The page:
A big thank you to our Convening Panel members who recently came together to discuss the issues, speakers, and topics that will form the agenda for the 2022 Alaska State of Reform Health Policy Conference. We’re getting close to finalizing our Topical Agenda, which we will release in just a few weeks!
In this edition of “5 Things We’re Watching,” we have a Q&A on housing challenges in Alaska, we feature the DOH’s recently released health information exchange RFP, and highlight health disparities facing Black Alaskans.
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State of Reform
1. DOH releases HIE RFP
The Alaska Department of Health recently issued a request for proposals for statewide health information exchange services. The RFP specifically notes that “the State is seeking a contractor to provide quality HIE services using a secure and modern technical solution that is well managed to achieve optimal outcomes.” HIE services include care coordination information services, admission/discharge/transfer notifications and alert services, provider portal services, and bidirectional EHR services.
The state estimates a total budget of $6 million for the HIE’s first two years of operation, and approval of a contract will be contingent upon legislative appropriation and/or the availability of federal funding. Proposals are due by 2pm Alaska Time on August 15th, 2022, with notice of awards expected at the end of November.
2. Q&A: John Weaver discusses efforts to help Alaskans with housing needs
John Weaver is the CEO of Valley Residential Services, which works to provide quality, affordable housing for Alaska residents through programs aimed at single households, families, seniors, and those who experience disabilities. Under his leadership, VRS has overseen the construction of housing units to help approximately 2,000 Alaskans settle into stable housing. In this Q&A, Weaver discusses the projects VRS is currently working on and highlights housing needs across the state.
Weaver says housing is just one element of what VRS does—they’re also focused on partnering with organizations that provide support services. “The theory is that healthy living begins with a safe environment and the security of knowing they have a home to go to each night,” Weaver says. “Giving them the confidence in having a safe, clean housing environment to go to relieves a lot of stress from their life.”
3. New report details health needs of Black Alaskans
A new report commissioned by the Alaska Black Caucus identifies health challenges facing Black Alaskans and outlines recommendations to address disparities and improve health outcomes. The report, which was funded through a grant from the Municipality of Anchorage Health Department, says this is the first Community Health Needs Assessment for Black Alaskans.
Among several data points, the assessment found differences in causes of death based on race. For example, suicide is not among the leading causes of death for Black Alaskans, but it is in the top 10 for white, AI/AN, and AAPI populations. Homicide, however, was in the top 10 for Black Alaskans, but not a top cause of death in any other group. Full details on the report, with comments from ABC President and CEO Celeste Hodge Growden, are available here.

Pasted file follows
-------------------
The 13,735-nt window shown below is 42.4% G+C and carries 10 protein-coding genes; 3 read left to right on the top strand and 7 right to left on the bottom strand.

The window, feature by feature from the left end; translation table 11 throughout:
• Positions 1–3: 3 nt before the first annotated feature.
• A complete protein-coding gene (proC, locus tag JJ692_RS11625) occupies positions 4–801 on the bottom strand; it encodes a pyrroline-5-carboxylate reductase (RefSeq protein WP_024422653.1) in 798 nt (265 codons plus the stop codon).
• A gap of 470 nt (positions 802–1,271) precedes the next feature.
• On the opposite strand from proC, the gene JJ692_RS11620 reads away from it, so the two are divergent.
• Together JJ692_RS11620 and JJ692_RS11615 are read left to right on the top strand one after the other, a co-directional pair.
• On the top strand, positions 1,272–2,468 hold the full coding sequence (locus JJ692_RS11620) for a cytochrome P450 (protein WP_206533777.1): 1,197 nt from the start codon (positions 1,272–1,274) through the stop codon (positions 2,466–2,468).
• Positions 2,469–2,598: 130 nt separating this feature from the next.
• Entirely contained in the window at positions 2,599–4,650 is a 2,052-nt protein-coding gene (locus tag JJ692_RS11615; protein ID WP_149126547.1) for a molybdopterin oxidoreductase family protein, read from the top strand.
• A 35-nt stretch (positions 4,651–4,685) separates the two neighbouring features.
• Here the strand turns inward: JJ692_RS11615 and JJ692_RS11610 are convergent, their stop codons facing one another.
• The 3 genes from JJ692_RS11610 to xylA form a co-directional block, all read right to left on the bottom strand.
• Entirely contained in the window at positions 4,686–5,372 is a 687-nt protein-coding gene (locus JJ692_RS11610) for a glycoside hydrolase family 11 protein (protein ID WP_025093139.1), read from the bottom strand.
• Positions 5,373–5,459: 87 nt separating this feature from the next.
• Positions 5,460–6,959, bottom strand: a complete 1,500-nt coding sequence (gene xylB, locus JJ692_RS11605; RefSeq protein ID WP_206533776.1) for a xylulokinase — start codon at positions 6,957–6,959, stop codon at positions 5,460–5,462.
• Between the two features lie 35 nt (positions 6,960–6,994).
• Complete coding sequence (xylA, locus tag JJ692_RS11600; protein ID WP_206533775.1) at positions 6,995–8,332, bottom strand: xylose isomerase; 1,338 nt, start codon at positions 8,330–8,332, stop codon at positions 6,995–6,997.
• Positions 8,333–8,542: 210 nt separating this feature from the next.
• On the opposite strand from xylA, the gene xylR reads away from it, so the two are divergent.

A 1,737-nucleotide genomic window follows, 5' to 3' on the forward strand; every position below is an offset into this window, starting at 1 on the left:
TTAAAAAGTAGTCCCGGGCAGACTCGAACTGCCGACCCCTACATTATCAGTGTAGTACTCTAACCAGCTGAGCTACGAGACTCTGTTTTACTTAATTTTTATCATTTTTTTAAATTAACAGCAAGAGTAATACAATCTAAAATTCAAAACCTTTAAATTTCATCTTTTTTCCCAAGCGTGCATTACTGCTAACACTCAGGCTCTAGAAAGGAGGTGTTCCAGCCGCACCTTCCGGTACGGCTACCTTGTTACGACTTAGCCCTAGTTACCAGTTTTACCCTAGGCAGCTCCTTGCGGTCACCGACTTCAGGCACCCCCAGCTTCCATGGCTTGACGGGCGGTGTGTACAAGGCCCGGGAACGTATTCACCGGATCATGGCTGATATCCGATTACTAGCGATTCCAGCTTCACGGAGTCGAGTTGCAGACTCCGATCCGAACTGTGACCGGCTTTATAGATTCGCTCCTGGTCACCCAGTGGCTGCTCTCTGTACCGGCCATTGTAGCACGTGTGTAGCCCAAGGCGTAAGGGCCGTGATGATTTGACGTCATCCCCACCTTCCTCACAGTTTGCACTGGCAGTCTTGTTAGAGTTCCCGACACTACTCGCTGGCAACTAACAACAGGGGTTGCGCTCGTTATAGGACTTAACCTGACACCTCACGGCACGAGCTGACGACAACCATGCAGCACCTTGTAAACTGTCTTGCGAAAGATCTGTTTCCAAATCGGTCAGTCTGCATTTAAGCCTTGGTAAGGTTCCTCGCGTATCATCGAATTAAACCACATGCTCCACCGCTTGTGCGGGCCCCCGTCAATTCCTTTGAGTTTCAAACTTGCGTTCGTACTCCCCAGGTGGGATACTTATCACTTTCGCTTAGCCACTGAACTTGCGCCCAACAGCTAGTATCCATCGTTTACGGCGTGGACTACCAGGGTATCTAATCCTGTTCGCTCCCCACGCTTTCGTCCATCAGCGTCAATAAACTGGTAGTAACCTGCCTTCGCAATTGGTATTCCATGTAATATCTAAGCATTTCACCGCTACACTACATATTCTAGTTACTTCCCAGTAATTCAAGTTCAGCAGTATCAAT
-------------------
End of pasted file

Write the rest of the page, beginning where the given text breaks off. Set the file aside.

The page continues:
4. Follow-up care more likely for children referred to specialists via telemedicine
A recent study focused on school-based hearing screenings in rural Alaska found that children who were referred to specialists via telemedicine were more than twice as likely to receive follow-up care compared to children who were referred to primary care providers. Follow-up care also happened over 17 times faster for those referred via telehealth.
Dr. Susan Emmett, who co-led the research, says the purpose of the study was to examine whether telemedicine can help address some of the barriers rural children face in trying to access care. She says the findings can apply to additional services. “One of the most exciting aspects of this project is that the model of specialty telehealth referral is applicable not just to hearing, but also to other preventive health services in the school setting, such as vision screening and evaluations for developmental disabilities and behavioral health.”
5. Over 1 in 5 HealthCare.gov in-network claims denied in Alaska
A recent Kaiser Family Foundation analysis found that 18% of claims submitted for in-network services in the US were denied by HealthCare.gov marketplace insurers during the 2020 plan year. In Alaska, that denial rate was even higher at 22%.
According to the analysis, national denial rates for in-network claims ranged from 1% to 80%. About 10% of denials were due to lack of prior authorization or referral, 16% were for excluded services, and 72% were for “all other reasons.” KFF’s evaluation also notes that consumers rarely appeal denied claims, stating: “Of the more than 42 million denied in-network claims in 2020, marketplace enrollees appealed fewer than 61,000 – an appeal rate of about one-tenth of one percent.”